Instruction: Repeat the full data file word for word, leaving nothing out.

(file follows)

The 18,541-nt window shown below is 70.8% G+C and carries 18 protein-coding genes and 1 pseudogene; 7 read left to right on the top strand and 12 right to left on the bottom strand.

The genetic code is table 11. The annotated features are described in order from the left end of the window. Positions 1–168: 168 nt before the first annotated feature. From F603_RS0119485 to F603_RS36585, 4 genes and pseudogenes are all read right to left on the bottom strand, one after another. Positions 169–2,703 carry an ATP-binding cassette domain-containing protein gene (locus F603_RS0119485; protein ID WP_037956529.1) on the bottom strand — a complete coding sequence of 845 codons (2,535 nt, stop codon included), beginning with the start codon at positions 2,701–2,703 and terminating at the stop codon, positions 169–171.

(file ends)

The 18,541-nt window shown below is 70.8% G+C and carries 18 protein-coding genes and 1 pseudogene; 7 read left to right on the top strand and 12 right to left on the bottom strand.

The genetic code is table 11. The annotated features are described in order from the left end of the window. Positions 1–168: 168 nt before the first annotated feature. From F603_RS0119485 to F603_RS36585, 4 genes and pseudogenes are all read right to left on the bottom strand, one after another. Positions 169–2,703 carry an ATP-binding cassette domain-containing protein gene (locus F603_RS0119485; protein ID WP_037956529.1) on the bottom strand — a complete coding sequence of 845 codons (2,535 nt, stop codon included), beginning with the start codon at positions 2,701–2,703 and terminating at the stop codon, positions 169–171.